When should I use Docker?

A fictional dialog.

The Uninformed: You must use Docker, I know we are only a team of 5, but everyone else is using it!

Developer: But we are building a simple service, which will bring us excellent value, we need to ship now.

The Uninformed: Sorry, we build everything using Docker, however as we haven’t got any infrastructure in place, you will have to wait a few months.

The Informed: Don’t use Docker! We need to provide value before we even need to consider using something complex like Docker.

The Informed: We are going to make the operational decision that all new services in our business, which will be deployed to our new infrastructure, will be required to use Docker. Our platform is ready to go; the added benefit of security and consistent environments allow us to ensure what is tested in our continuous delivery pipeline is the same as what is deployed.

Developer: That makes sense, however I seem to find my development workflow has been impacted, and I am less productive than I used to be.

The Informed: This is a downside of using tooling at this stage. You do not need to use Docker at all points of development, it really depends on what guarantees you want to have. Do you want to be able to rapidly iterate, with the possibility that what you deploy is not the same as what you have tested? If so, you might spend days debugging a minor patch version change in a module you are using. Or do you want to be able to have a slightly slower iteration, run everything through a continuous delivery pipeline and be ensured that what you are testing is guaranteed to be the same in production?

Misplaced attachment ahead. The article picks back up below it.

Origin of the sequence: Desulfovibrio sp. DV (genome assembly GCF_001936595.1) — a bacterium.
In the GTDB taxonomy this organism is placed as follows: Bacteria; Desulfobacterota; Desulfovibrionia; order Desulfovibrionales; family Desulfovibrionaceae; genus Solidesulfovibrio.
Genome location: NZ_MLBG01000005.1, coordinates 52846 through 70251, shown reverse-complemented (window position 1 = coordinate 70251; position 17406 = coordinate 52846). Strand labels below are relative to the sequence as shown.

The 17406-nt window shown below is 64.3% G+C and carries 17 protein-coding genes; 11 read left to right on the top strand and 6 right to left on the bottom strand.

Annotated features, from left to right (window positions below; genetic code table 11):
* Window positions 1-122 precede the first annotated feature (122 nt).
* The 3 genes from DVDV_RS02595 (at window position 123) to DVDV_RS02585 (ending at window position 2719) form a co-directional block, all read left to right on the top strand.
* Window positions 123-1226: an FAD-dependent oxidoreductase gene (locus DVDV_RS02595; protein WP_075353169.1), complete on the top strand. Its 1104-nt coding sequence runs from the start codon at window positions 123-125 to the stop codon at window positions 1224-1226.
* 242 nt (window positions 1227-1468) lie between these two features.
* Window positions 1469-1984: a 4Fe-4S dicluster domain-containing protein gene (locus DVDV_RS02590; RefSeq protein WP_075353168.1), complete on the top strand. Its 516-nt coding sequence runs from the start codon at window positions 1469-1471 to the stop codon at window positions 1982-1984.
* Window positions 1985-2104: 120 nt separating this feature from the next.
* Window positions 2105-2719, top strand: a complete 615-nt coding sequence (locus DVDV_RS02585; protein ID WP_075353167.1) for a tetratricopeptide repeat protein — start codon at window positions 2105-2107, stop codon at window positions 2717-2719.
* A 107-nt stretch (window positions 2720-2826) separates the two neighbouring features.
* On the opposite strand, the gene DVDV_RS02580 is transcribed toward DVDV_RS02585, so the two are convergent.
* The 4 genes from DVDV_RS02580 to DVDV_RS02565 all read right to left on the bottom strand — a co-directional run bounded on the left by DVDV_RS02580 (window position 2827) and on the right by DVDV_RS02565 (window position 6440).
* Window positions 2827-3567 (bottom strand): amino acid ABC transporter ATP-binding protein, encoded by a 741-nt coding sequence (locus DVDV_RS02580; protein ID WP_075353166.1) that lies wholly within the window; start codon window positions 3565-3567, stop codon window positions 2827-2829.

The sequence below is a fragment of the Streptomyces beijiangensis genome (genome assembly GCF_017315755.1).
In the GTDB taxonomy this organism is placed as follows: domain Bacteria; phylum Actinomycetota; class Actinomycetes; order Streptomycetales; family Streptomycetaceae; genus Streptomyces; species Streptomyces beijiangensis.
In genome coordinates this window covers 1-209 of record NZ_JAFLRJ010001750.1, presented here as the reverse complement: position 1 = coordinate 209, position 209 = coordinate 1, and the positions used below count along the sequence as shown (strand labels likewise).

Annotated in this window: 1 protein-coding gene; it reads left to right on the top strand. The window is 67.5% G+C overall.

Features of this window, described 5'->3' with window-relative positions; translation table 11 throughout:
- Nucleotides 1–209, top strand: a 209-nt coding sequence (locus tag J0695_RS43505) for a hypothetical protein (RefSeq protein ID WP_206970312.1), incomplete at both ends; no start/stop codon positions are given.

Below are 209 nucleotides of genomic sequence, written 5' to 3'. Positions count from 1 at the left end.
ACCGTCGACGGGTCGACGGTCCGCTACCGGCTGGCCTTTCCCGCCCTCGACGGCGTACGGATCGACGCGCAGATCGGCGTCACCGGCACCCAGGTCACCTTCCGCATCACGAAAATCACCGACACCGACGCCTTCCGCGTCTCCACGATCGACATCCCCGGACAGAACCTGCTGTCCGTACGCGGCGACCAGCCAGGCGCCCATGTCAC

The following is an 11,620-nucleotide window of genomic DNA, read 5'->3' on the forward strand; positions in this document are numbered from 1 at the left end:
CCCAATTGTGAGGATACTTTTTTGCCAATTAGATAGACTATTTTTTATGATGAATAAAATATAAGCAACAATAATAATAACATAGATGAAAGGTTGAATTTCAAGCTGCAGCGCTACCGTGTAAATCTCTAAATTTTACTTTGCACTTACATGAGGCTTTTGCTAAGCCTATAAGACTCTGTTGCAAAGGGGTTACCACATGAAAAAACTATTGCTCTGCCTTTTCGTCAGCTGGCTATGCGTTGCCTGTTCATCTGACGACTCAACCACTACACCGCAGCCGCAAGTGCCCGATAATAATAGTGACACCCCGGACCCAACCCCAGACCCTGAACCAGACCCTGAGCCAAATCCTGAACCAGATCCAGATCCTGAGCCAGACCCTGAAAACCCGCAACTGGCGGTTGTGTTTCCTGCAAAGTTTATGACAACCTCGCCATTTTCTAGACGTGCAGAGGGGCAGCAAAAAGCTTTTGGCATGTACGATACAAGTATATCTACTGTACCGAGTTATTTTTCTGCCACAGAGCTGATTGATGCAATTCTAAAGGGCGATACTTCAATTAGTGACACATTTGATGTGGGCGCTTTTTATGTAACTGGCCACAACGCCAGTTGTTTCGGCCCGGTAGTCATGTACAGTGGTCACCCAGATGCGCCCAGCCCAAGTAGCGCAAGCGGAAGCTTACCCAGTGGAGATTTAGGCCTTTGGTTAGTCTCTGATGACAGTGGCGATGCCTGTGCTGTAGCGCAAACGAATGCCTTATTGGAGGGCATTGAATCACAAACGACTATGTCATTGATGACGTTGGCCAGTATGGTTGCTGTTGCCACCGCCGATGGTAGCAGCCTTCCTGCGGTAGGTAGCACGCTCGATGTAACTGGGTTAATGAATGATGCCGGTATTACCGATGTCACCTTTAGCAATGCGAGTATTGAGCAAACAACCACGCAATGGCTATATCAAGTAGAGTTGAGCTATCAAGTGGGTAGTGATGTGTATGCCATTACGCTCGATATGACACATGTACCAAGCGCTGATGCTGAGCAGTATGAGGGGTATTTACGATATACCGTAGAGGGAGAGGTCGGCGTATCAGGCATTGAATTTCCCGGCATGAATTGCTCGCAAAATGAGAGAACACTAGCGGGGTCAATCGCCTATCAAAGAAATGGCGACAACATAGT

As you can see from the above, using Docker can be as much a business decision as a technical one. We need to make informed decisions on when to use certain technologies, and Docker is definitely one of these.

As developers, from front-end to back-end, from SREs to infrastructure the choices we make impact, more than the immediate problem. We need to ensure that the due diligence has been carried out and it is up to us to be as informed as we can.

But really, when should I not use Docker?

If your company already has a deployment pipeline, with immutable hashed assets being passed through, deployed to infrastructure that isolates binaries from each other and the host, then the cost to migrate to using Docker would likely not be justified. This thinking also applied on the other-side of the operational spectrum; if deploying a single application to production is needed quickly and your company has limited operational knowledge.

But please, ignore me if you must. Just make the right choice for you and your business.